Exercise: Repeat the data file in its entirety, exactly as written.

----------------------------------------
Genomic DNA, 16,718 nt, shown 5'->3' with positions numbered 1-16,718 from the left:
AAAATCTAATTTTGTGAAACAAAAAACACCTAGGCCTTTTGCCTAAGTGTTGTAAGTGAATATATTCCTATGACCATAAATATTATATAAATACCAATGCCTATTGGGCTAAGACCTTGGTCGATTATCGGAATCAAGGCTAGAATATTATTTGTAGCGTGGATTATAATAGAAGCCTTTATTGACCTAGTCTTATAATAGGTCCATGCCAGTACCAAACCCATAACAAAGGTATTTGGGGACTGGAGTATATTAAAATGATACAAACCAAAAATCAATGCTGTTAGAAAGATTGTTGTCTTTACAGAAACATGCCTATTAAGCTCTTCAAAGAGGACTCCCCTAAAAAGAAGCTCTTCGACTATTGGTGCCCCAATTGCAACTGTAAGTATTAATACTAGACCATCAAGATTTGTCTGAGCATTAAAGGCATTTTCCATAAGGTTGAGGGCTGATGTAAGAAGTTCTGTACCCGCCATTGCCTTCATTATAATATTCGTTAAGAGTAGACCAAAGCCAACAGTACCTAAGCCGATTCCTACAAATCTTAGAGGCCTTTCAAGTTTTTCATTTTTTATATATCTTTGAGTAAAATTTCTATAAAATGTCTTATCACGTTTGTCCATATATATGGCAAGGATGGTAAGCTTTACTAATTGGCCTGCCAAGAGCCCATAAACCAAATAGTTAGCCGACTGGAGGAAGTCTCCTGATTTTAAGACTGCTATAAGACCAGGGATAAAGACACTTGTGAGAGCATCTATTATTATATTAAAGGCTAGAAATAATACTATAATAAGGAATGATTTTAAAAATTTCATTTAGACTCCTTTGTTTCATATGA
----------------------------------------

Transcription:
Genomic DNA, 16,718 nt, shown 5'->3' with positions numbered 1-16,718 from the left:
AAAATCTAATTTTGTGAAACAAAAAACACCTAGGCCTTTTGCCTAAGTGTTGTAAGTGAATATATTCCTATGACCATAAATATTATATAAATACCAATGCCTATTGGGCTAAGACCTTGGTCGATTATCGGAATCAAGGCTAGAATATTATTTGTAGCGTGGATTATAATAGAAGCCTTTATTGACCTAGTCTTATAATAGGTCCATGCCAGTACCAAACCCATAACAAAGGTATTTGGGGACTGGAGTATATTAAAATGATACAAACCAAAAATCAATGCTGTTAGAAAGATTGTTGTCTTTACAGAAACATGCCTATTAAGCTCTTCAAAGAGGACTCCCCTAAAAAGAAGCTCTTCGACTATTGGTGCCCCAATTGCAACTGTAAGTATTAATACTAGACCATCAAGATTTGTCTGAGCATTAAAGGCATTTTCCATAAGGTTGAGGGCTGATGTAAGAAGTTCTGTACCCGCCATTGCCTTCATTATAATATTCGTTAAGAGTAGACCAAAGCCAACAGTACCTAAGCCGATTCCTACAAATCTTAGAGGCCTTTCAAGTTTTTCATTTTTTATATATCTTTGAGTAAAATTTCTATAAAATGTCTTATCACGTTTGTCCATATATATGGCAAGGATGGTAAGCTTTACTAATTGGCCTGCCAAGAGCCCATAAACCAAATAGTTAGCCGACTGGAGGAAGTCTCCTGATTTTAAGACTGCTATAAGACCAGGGATAAAGACACTTGTGAGAGCATCTATTATTATATTAAAGGCTAGAAATAATACTATAATAAGGAATGATTTTAAAAATTTCATTTAGACTCCTTTGTTTCATATGA